State Representative Jonathan Brostoff welcomed the Mexican Consulate to the 19th Assembly District on August 30, and emphasized the importance of access to the services the Consulate provides.
The Mexican Consulate in Milwaukee will provide a much-needed service to our community offering legal advice, passports, consular IDs, and voter registration cards. They hope in the future to also provide community outreach, health care advice, education resources, financial programing, and more. The Consulate can serve up to 150 people each day and will also run a monthly mobile service to other selected cities in Wisconsin.
“The increasing diversity in Milwaukee, and across the state, means our communities gain access to broader perspectives, culture, knowledge, and more. Milwaukee is reliant on immigration for population growth, and having the Consulate helps demonstrate that we are an immigrant-friendly community,” Brostoff stated. “I am proud that Milwaukee was chosen to house the Mexican Consulate and thrilled that our valued Mexican-American neighbors now have this resource in their backyard.”
Between 2000 and 2010, immigration accounted for 47% of Milwaukee’s population growth which filled gaps in the local workforce, created jobs, and contributed to our community. Mexico is Wisconsin’s second largest export market totaling almost $3 billion annually and creating 120,000 jobs in Wisconsin. The Consulate promises to boost these economic ties.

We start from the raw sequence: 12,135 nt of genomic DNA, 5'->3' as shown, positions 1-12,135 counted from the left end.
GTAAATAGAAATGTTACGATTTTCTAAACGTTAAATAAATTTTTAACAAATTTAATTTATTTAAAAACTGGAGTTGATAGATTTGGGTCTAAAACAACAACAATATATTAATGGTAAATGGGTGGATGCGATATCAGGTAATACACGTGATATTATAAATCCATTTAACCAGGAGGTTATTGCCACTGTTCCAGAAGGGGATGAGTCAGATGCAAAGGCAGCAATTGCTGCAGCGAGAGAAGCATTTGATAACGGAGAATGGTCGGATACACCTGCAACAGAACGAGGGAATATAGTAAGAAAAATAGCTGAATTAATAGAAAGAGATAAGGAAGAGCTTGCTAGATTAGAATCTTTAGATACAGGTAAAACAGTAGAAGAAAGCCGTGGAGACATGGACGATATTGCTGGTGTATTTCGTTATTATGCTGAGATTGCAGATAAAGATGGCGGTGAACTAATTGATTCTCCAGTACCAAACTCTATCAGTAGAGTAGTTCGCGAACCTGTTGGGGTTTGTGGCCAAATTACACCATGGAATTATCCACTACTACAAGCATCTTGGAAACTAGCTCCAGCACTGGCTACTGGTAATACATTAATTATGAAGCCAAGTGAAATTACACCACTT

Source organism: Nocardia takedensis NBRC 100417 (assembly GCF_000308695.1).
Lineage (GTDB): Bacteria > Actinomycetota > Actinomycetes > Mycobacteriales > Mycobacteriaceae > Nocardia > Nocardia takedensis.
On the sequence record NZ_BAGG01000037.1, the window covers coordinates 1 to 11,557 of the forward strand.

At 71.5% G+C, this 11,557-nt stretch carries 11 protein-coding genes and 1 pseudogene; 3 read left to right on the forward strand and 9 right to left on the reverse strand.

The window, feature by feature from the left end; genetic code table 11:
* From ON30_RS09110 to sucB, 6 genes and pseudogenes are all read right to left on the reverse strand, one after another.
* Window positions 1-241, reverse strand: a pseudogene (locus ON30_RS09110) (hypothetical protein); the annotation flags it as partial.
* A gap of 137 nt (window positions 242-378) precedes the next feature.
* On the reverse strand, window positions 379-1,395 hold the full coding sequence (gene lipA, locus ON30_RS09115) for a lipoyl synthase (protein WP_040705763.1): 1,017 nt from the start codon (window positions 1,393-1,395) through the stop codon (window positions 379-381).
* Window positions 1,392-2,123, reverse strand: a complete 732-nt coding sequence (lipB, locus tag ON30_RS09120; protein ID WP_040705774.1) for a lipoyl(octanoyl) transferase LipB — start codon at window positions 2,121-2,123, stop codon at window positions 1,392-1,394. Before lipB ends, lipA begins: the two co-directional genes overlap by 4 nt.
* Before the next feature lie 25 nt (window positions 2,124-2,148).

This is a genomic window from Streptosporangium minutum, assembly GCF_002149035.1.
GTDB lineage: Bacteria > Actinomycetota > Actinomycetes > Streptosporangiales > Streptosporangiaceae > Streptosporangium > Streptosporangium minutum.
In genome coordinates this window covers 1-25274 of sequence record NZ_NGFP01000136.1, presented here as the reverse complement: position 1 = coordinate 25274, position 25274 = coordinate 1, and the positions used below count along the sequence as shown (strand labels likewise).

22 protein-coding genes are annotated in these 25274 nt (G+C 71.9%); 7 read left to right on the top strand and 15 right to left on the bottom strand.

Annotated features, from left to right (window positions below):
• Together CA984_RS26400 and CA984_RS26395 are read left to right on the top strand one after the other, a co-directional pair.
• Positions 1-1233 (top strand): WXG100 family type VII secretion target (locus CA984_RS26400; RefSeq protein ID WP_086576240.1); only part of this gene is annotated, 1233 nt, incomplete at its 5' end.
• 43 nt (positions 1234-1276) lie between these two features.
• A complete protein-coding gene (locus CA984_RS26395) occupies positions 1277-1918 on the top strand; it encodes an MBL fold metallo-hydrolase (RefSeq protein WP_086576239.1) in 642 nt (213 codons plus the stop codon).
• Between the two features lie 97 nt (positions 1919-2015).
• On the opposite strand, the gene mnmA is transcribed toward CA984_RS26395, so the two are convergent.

“The Mexican Consulate in Milwaukee will have a tremendous positive impact on the state of Wisconsin. It is an honor to welcome it to the 19th Assembly District,” Brostoff concluded.
Governor Scott Walker joined Mexican Foreign Affairs Secretary Claudia Ruiz Massieu in a ribbon cutting ceremony to open the new Mexican Consulate building in Milwaukee.
The ribbon cutting comes after a 2013 letter from Governor Walker to the Mexican government requesting a consulate office in Milwaukee.
“A few years ago, we requested a consulate office in Milwaukee because Wisconsin’s Hispanic population has risen and the demand for services has grown,” Governor Walker said. “The consulate will be a tremendous asset to Wisconsin and it will strengthen the already strong economic relationship between Wisconsin and Mexico.”
In October 2013, Governor Walker sent letters to Mexican President Enrique Peña Nieto and Ambassador Eduardo Medina-Mora requesting a Mexican Consulate office in Wisconsin after Wisconsin’s Hispanic community brought the issue to the state’s attention. While mobile consulate services were available to Mexican nationals at the time, the closest Mexican Consulate office was in Chicago, which also serves nationals from Illinois and Indiana.
Last June, Governor Walker led a trade mission to Mexico and met with Foreign Affairs Secretary Ruiz Massieu to discuss the consulate, along with trade and investment opportunities with Wisconsin. Mexico is Wisconsin’s second-largest export destination. The state’s exports to Mexico totaled nearly $3 billion in 2015.
Wisconsin was chosen for a consulate office over Hawaii, New Jersey, and Tennessee. Wisconsin’s Hispanic community and its leaders were instrumental in bringing a consulate to our state.
The new consulate will provide documentation and consular identification services as well as legal rights advice.